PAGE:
Thanks to an environment that is increasingly becoming conducive to online streaming, these apps are seeing a huge rise in their subscription base. While Saavn has over 22 million monthly listeners, Gaana’s monthly user base has already touched 50 million monthly active users. The numbers suggest that music streaming apps have a substantial reach and a large chunk of their users are the youth. These two factors make music streaming apps a lucrative platform for brands to engage with their target audience.
Talking about how online streaming will further drive growth, Blaise Fernandes, President and CEO, Indian Music Industry says, “Our story in the past two years has been one of success as evident from an exponential growth in revenue. We’re glad that digital music is claiming a larger part of the pie in line with the global trends. The numbers will go up further, once we get into the paid ecosystem. Subscription-based model is the only way forward for the industry to grow.”
What is it that is pulling marketers towards music streaming platforms? Vinodh Bhat, Co-founder and President, Saavn says, “The majority of India’s youth are growing up in an on-demand world. They are not consuming traditional television, and are on their phones almost all day. Music is the only repeat-use medium in existence and premium attention is of a strategic importance for every brand. As an engaging companion medium used throughout the day, music streaming delivers unprecedented, targeted mobile reach that marketers find impactful for generating demand.”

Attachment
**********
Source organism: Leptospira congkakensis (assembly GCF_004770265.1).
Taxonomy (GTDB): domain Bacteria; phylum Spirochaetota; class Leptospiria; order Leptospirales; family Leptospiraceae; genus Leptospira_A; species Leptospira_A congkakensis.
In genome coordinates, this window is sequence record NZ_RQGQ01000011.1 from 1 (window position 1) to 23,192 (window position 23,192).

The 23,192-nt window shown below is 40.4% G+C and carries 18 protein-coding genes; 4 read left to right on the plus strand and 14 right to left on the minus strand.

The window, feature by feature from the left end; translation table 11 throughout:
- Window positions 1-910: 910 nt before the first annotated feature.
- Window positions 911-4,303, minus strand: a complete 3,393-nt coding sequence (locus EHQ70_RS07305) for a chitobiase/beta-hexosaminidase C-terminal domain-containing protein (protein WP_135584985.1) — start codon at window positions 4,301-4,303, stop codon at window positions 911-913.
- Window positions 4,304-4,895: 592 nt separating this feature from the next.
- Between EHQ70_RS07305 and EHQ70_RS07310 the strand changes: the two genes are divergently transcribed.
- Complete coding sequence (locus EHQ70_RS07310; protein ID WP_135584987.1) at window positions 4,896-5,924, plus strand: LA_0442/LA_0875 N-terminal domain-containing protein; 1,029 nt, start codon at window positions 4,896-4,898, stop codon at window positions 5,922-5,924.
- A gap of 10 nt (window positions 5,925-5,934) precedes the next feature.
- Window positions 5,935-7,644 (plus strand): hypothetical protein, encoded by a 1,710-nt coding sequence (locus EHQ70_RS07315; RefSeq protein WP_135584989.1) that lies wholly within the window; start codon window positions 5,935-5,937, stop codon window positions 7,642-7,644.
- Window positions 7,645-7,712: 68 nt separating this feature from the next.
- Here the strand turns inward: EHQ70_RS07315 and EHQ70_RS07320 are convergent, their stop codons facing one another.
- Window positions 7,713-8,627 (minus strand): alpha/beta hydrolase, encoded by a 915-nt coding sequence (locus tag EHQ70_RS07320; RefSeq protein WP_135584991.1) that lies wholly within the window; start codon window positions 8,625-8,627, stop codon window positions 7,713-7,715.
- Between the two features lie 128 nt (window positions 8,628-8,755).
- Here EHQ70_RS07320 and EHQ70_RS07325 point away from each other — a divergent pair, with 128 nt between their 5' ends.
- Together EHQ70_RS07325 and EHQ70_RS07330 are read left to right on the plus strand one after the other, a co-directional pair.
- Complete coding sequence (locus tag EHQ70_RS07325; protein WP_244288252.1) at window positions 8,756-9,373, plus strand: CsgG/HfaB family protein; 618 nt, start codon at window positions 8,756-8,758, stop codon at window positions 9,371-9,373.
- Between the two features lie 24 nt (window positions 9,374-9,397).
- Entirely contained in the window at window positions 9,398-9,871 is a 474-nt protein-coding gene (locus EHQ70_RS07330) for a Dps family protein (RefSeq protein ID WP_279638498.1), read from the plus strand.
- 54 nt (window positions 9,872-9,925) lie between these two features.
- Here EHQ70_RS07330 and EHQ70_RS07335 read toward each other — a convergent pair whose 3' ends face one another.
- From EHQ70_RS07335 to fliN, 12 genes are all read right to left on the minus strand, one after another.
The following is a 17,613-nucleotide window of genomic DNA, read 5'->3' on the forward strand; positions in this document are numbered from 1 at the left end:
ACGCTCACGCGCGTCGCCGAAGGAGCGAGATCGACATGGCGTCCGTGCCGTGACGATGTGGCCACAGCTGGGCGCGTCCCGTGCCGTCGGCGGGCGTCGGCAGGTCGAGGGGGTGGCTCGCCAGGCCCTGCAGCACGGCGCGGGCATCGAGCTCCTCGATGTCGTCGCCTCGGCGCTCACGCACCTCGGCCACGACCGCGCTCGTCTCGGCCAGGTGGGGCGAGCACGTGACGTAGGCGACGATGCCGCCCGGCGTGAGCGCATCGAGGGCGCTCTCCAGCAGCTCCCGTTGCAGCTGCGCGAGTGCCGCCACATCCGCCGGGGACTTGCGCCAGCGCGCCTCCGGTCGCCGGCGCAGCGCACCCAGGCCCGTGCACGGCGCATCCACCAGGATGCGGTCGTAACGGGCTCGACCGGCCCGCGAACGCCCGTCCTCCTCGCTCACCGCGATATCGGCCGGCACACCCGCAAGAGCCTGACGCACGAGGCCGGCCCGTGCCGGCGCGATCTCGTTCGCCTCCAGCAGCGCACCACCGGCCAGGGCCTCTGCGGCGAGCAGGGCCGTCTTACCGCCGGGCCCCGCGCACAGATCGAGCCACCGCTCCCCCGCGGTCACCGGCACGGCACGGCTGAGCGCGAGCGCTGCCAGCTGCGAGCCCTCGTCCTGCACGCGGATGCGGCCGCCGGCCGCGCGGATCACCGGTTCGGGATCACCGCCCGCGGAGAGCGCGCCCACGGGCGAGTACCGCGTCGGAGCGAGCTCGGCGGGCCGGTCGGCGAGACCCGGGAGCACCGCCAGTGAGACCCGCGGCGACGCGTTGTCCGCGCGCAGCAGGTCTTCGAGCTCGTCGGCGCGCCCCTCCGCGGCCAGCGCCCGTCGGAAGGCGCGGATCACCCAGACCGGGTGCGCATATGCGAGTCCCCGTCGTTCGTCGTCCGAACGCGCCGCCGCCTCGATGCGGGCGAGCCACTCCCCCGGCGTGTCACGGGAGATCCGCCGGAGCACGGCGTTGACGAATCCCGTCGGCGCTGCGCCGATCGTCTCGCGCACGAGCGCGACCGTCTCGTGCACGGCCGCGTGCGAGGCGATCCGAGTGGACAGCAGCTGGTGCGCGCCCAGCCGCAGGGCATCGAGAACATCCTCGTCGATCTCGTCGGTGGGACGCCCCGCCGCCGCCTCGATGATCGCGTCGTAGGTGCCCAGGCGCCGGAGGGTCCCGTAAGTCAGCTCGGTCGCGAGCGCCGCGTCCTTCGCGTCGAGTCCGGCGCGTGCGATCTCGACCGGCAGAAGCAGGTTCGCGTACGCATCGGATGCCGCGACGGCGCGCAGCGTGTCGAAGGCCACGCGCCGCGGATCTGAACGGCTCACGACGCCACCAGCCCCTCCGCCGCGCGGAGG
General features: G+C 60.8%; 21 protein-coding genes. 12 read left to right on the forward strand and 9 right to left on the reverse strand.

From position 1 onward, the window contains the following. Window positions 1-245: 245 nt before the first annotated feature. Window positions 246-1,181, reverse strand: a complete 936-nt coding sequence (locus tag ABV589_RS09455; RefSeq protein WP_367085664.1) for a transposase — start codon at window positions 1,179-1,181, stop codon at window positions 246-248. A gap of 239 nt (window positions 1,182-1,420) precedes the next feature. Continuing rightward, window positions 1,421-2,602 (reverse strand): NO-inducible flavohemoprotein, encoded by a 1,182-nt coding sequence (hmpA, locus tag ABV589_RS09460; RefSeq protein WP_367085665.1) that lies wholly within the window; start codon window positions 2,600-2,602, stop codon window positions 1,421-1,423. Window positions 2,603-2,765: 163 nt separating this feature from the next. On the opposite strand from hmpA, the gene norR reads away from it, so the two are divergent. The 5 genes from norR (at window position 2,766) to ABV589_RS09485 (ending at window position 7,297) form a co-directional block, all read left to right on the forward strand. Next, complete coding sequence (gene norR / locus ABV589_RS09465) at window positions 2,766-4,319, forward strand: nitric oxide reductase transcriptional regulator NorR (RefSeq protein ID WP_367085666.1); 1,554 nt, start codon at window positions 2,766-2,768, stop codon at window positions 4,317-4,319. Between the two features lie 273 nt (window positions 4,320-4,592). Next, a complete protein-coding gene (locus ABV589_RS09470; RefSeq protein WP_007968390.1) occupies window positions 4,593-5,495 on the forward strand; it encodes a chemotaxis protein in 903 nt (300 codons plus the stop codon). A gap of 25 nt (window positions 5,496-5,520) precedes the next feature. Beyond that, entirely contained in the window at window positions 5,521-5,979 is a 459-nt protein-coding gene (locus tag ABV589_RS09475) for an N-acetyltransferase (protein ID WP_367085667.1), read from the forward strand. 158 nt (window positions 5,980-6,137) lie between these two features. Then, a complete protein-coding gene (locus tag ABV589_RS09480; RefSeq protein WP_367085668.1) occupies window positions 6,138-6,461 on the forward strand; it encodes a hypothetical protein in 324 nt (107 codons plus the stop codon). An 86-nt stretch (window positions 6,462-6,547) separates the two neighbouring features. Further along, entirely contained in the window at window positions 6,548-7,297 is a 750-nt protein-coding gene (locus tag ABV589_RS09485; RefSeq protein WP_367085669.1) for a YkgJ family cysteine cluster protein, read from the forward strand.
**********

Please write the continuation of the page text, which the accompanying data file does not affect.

Sandip Tarkas, Founder & Director of music streaming platform Songdew, that focuses on independent music and musicians, says the platform has access to 30,000 musicians and helps create a bridge between brands and musicians. On the opportunities in music streaming, Tarkas says, “We have been collaborating with brands in many ways. We have created anthems for brands like Coca-Cola, we have recorded festival-specific songs for Big Bazaar. We have also done campaigns with Marico, HCL and Fabindia. We have more than doubled our revenues last year and are looking at doing five times that number this year. We are very gung-ho about what the market has to offer and what we’ve got to offer to the market.”
So what is it that has been driving growth for this segment? Tarkas explains, “We are reaching out to more people to open their eyes to the possibilities that streaming platforms can offer. Secondly, till date, crowd-sourcing for music content wasn’t really a possibility, but we offer it and it’s a huge value add.”
WHY MUSIC WORKS
Music can work in different ways - it has the power to evoke imagery, moods, memories and stir emotions. That is the entire point of advertising and marketing, as well.